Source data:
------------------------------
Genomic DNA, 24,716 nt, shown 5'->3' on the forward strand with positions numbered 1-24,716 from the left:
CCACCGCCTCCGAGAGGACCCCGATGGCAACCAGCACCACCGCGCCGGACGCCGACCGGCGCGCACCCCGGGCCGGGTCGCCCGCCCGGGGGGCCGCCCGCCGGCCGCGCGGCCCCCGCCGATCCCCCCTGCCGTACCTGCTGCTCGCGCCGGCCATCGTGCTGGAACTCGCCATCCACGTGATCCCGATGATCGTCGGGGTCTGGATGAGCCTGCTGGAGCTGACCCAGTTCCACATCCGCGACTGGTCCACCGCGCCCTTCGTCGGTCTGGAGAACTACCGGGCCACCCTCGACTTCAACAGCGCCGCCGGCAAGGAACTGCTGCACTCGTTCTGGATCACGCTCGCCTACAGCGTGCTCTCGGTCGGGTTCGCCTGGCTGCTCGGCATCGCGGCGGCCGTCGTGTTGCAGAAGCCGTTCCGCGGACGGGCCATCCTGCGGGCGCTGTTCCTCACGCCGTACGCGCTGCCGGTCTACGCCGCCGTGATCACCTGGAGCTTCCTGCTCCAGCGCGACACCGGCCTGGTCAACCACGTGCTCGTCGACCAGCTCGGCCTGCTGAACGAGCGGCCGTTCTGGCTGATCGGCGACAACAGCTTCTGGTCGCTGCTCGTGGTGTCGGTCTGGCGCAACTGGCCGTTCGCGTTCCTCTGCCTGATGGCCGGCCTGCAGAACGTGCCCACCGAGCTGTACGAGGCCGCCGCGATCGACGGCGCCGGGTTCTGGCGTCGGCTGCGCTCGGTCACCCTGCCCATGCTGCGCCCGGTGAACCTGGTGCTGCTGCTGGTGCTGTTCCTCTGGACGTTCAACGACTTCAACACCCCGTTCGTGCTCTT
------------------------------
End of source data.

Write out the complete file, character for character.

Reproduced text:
Genomic DNA, 24,716 nt, shown 5'->3' on the forward strand with positions numbered 1-24,716 from the left:
CCACCGCCTCCGAGAGGACCCCGATGGCAACCAGCACCACCGCGCCGGACGCCGACCGGCGCGCACCCCGGGCCGGGTCGCCCGCCCGGGGGGCCGCCCGCCGGCCGCGCGGCCCCCGCCGATCCCCCCTGCCGTACCTGCTGCTCGCGCCGGCCATCGTGCTGGAACTCGCCATCCACGTGATCCCGATGATCGTCGGGGTCTGGATGAGCCTGCTGGAGCTGACCCAGTTCCACATCCGCGACTGGTCCACCGCGCCCTTCGTCGGTCTGGAGAACTACCGGGCCACCCTCGACTTCAACAGCGCCGCCGGCAAGGAACTGCTGCACTCGTTCTGGATCACGCTCGCCTACAGCGTGCTCTCGGTCGGGTTCGCCTGGCTGCTCGGCATCGCGGCGGCCGTCGTGTTGCAGAAGCCGTTCCGCGGACGGGCCATCCTGCGGGCGCTGTTCCTCACGCCGTACGCGCTGCCGGTCTACGCCGCCGTGATCACCTGGAGCTTCCTGCTCCAGCGCGACACCGGCCTGGTCAACCACGTGCTCGTCGACCAGCTCGGCCTGCTGAACGAGCGGCCGTTCTGGCTGATCGGCGACAACAGCTTCTGGTCGCTGCTCGTGGTGTCGGTCTGGCGCAACTGGCCGTTCGCGTTCCTCTGCCTGATGGCCGGCCTGCAGAACGTGCCCACCGAGCTGTACGAGGCCGCCGCGATCGACGGCGCCGGGTTCTGGCGTCGGCTGCGCTCGGTCACCCTGCCCATGCTGCGCCCGGTGAACCTGGTGCTGCTGCTGGTGCTGTTCCTCTGGACGTTCAACGACTTCAACACCCCGTTCGTGCTCTT